There's plenty of philosophers out there. Most of them have “day jobs.” It’s hard to…
Don’t Create for Likes, Create for Insight
We live in the social media age of instant gratification. An age where we can mistake likes, retweets, backlinks, and comments for validation of our content and ourselves. It’s not that social media is a bad thing by any stretch of the imagination, just that as an author or thought leader you can fall prey to allowing the culture of likes and such to influence your content at the expense of insight.
Insight and wisdom will never go out of style and will not be diluted by Instagram or Vine. You are a thought leader and while you may need to tweak your voice to be heard above the noise, you cannot fall prey to a social media strategy that develops content with the sole intent of generating likes and being “popular.” Insight and likes are not mutually exclusive. In fact, content that is thought provoking, that has a direct business application, that can drive behavior change, and that leads to measurable results is very “like-able.”
Don’t be tempted to dumb down your work to make it more “social” friendly.
Instead, expand your social media strategy. Experiment with the new platforms and formats. You may be a master at writing powerful 2500 word articles, a world class keynote speaker, or a globally admired academic who’s published in countless journals. That means you are a thought leader, that your work has value. What you’ll need to figure out is how to master these new mediums to expand your reach. I’m not suggesting you start taking silly selfies, but to discover a way to impart your wisdom and insight into shorter formats. Formats that are more visual, formats that are consumed via mobile devices as opposed to traditional print.
We live in an age that is changing rapidly for authors, speakers, and thought leaders. The models that worked for decades are no longer valid. They haven’t taken a hiatus, they’ve gone extinct.
Stay relevant—try new formats and models.
Content by its very nature is dynamic and fluid; if you let it take new shapes and forms you can convey wisdom and insight to new populations—to a new generation. It’s on you to have the courage to push your work into new formats and to do so in a way that doesn’t dilute it to pithy and hollow phrases. You can be insightful, get retweeted, and be liked but it will take effort and it will require you to be thoughtful in your approach to being a thought leader in the social age.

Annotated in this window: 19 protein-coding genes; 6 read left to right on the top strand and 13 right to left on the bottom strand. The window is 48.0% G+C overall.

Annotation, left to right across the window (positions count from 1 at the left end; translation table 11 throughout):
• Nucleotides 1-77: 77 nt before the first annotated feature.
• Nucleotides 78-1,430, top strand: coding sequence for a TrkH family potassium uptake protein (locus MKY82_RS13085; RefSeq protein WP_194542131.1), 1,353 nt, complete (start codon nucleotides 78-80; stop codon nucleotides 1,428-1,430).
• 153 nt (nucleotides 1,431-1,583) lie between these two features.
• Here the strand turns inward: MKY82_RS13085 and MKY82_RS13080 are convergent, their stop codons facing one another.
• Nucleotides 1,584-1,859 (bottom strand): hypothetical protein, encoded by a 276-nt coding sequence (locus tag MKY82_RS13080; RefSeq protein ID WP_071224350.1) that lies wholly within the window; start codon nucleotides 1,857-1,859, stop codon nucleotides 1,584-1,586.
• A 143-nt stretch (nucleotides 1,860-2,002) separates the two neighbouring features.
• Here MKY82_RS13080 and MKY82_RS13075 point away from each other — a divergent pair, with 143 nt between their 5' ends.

And, if you liked this—please r/t it or like it!
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Leadership is not about being liked, it is about challenging, inspiring and educating, helping others achieve and surpass their potential. When the ego dies down, the ability to earn the leader title increases.
Somewhat. Making insights more accessible is not necessarily “dumbing down.” Some people just need the headlines, and simple graphics are a great attention-getter. The need to get attention is an imperative, however. It must always be objective number one. Link to in depth reports, by all means; that will help to keep your audience coming. But getting people to actually look in an insanely crowded media environment, filled with tweets, comments, blogs, group postings, newsbits, and video clips is almost impossible. I’m using a variety of graphic methods at http://bjdooleytoons.wordpress.com. It’s an experiment in getting it right!
You article is excellent and relevant. I’m going to share with my clients immediately. As a longtime author for McGraw-Hill publishing/NY, I hear you loud and clear when you talk about the importance of being a thought leader who focuses on insightful findings and not just social media popularity. The editing process as we post on our fan pages, etc. is a whole new ball game. It takes practice but it’s effective when done with laser focus. Great job! Thank you.